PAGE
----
This one's a bit different in that: 1. it tackles the reading side of the scientific publishing equation (if we consider submissions to be the 'writing side'), and 2. I haven't actually been able to try it out yet. There's a waiting list, it's closed source and things like that 🤷‍♂️. However, the approach they're taking, of using natural language processing (concept mining) and other machine learning solutions under the hood, with results presented in a user-friendly manner, is innovative and notable. Meta uses machine learning to guide you through discovering new relevant papers and exploring new concepts in your field.

Figure 4: Meta's interface

Researcher overload is a real problem, one that's only recently appeared, but also one that's unlikely to disappear anytime soon. With the rapidly increasing number of publications per unit of time (this includes preprints), solutions that help you not miss an important newly published result in a sea of irrelevant papers are sorely needed.

Again, I just wish Meta was open. At least some parts of it could be made open? 🙏

And that's the end of my list!

Update: Below are some great projects suggested by the good folks at Twitter.

  1. Stencila: An open source office suite for reproducible research.
    Stencila was founded by my good friend Nokome Bentley (what's up Nokome!) and is a project with great potential. Yes, you've guessed it, it too is developed openly, you can follow along here: and on their Twitter. I think they're currently focusing on some of the required under-the-hood things, like nixster (dependency management using Nix), dockter (building containers for research) and executable documents schema.
  2. Dat project: A protocol for researcher-centric data sharing.
    Sharing large datasets is difficult with current tech as you must, in almost all situations, rely on centralised storage, which can be expensive and time-consuming. Dat aims to solve this by providing an easy-to-use decentralised storage layer. One of the most interesting things that use Dat is Beaker, a browser and a content-production app in one application. One-click decentralised publishing, anyone? Yes, please! Follow along on their Twitter.
  3. JOSS: The Journal of Open Source Software.
    Exactly what it says on the tin, JOSS is an open access journal for open source software. It also runs on open source software ( and has this wonderful slow web vibe to it. Here's an example of a publication about a package for microbiome analysis. Super minimal, fast and to the point. And here's their twitter.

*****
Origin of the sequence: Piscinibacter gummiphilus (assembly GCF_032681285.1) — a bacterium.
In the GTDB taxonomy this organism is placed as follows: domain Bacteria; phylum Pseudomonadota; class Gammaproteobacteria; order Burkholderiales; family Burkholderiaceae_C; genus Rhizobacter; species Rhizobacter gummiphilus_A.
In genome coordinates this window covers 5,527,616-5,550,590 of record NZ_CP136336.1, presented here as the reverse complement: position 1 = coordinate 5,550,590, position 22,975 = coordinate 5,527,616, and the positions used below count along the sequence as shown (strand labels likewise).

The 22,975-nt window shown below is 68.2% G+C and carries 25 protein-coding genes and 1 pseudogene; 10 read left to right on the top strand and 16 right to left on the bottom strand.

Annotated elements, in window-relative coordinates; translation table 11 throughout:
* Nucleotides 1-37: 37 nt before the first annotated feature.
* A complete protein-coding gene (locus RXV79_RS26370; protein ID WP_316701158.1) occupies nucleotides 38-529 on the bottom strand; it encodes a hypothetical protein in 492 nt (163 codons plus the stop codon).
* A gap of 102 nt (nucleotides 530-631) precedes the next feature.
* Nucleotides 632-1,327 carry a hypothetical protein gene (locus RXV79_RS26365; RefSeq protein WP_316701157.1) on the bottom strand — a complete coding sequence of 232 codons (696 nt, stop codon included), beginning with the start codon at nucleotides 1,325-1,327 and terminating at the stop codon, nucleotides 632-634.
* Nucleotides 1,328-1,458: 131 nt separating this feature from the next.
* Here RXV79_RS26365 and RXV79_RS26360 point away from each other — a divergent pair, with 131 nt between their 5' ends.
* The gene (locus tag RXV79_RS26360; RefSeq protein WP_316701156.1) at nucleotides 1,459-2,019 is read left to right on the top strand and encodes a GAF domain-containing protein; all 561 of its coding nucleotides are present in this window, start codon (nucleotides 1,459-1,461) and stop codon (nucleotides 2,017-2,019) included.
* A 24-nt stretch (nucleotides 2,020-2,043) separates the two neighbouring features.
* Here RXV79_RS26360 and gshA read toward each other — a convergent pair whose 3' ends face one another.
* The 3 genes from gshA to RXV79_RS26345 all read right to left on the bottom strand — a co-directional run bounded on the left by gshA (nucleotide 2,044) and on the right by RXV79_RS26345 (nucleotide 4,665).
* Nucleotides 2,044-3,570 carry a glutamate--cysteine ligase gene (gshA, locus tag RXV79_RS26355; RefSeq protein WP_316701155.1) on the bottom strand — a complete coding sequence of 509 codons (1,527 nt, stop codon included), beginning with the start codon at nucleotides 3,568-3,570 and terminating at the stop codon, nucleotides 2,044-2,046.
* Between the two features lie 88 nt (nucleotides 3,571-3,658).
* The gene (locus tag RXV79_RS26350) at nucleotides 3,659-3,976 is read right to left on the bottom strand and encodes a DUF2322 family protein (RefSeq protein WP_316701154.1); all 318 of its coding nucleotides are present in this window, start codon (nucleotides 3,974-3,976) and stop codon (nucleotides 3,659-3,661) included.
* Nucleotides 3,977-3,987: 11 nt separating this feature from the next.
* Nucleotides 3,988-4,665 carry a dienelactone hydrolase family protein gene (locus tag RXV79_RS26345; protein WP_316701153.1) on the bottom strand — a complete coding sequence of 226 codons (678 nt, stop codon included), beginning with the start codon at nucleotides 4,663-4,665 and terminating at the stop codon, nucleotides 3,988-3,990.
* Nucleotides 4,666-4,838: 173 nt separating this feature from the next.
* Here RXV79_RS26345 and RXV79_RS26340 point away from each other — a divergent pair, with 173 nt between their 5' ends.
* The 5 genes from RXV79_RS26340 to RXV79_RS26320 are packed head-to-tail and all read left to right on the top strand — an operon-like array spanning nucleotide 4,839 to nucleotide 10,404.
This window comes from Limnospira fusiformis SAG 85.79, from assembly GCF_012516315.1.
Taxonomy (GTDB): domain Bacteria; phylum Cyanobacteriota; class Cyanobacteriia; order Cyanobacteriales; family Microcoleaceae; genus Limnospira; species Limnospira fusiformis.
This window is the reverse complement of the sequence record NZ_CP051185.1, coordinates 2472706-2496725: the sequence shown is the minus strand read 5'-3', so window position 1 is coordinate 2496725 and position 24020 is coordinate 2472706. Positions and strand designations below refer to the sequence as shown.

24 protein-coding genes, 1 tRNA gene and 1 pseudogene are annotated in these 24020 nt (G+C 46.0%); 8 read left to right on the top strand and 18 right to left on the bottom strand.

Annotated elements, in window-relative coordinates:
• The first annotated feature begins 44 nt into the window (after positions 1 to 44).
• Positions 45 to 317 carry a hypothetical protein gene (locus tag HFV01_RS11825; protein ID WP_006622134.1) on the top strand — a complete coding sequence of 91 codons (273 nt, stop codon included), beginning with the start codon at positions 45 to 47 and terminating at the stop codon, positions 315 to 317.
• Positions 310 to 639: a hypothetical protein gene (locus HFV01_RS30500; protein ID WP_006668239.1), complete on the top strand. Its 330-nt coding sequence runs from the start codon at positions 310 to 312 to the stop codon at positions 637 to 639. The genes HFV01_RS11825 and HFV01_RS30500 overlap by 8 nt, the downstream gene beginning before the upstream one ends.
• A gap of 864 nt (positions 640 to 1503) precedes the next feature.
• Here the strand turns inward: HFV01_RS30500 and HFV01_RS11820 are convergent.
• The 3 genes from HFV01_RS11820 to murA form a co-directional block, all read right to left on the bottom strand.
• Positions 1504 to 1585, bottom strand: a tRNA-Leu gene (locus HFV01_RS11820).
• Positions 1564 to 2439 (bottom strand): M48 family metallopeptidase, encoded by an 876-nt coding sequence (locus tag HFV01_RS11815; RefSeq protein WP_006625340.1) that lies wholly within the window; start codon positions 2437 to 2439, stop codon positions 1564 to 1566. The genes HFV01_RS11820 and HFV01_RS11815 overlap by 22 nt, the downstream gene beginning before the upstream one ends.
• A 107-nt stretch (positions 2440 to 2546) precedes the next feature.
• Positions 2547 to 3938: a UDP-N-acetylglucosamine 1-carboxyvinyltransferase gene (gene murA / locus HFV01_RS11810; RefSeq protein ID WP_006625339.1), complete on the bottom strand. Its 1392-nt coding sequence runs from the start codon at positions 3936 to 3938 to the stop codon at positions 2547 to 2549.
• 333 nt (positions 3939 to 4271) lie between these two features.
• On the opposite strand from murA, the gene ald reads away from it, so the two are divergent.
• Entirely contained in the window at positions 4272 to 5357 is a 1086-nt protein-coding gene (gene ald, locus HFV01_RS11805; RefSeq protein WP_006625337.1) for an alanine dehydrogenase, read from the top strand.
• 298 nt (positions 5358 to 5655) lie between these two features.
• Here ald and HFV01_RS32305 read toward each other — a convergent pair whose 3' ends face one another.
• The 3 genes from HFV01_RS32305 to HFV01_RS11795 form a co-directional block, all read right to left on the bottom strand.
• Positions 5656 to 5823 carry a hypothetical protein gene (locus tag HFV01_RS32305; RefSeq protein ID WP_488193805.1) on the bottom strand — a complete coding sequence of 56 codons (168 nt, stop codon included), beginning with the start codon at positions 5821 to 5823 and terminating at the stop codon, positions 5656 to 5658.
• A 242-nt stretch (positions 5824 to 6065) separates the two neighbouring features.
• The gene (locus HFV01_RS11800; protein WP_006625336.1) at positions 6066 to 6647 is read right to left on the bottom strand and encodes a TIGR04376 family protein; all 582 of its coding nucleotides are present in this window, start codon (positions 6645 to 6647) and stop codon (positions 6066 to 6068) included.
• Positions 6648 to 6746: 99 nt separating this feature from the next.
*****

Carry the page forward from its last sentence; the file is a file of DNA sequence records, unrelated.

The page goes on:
4. Open Citations: Open bibliographic and citation data.
  5. Plaudit: A browser extension that enables verified (via ORCID) endorsements of publications. A way to let other researchers know what you think is good science.
  6. PubPub: Collaborative writing and publishing.
  7. ReScience: A journal for replicated computational research.
    Lives on GitHub at, and all replication results are published there. For example, a study that replicates a computational study of the conductance of pituitary cells in certain conditions. Reproducible science is good, but replicated science is better, they say. I agree!
  8. FlashPub: Fast micropublications.
    A platform for publishing very tiny bits of research very fast. It's in development, said to be launching in 2020, and one can sign up for the beta over here: I don't see a link to any code or any other content, so I assume the development is closed.
  9. ReimagineReview: A whole database of peer review innovations!
    This registry by ASAPbio contains more than 30 projects that aim to do things differently in the land of peer review, some of which we've already mentioned, but definitely check it out!
  10. Dokieli: Decentralized articles and annotations, using linked data.
  11. Machine learning for determining research quality.
    This is an interesting approach, where natural language processing is used to look at papers that cite a given paper, and figure out if the given paper is supported or refuted by the citation.
  12. Scholarcy: Automatic summarisation of papers.
    Uses machine learning to provide a summary of a given paper in an effort to combat the 'too much info, too little time' problem that's spreading like wildfire (everywhere, but also research).
  13. BMJ Labs' mega list: Projects in scientific publishing, all of them!
    Alright folks, this is it. Everybody can go home now. This list links to not 100, not 200, but over 700 projects. At this point in time, it's 753, to be exact. This list makes me feel very humble and small, though there is immense strength in this incredible diversity. But perhaps it can also serve as a reminder, that we should also reach out and collaborate with other projects more often. There is also great strength in unity.

Keep the suggestions coming!

Your project here

I'm sure there are lots more cool things out there that I don't know about, so if you're working on an awesome project in this space let me know through the usual channels (me AT or @juretriglav) and I'll include it here.

Thoughts, corrections, ideas, all of it is very welcome! Thanks for reading!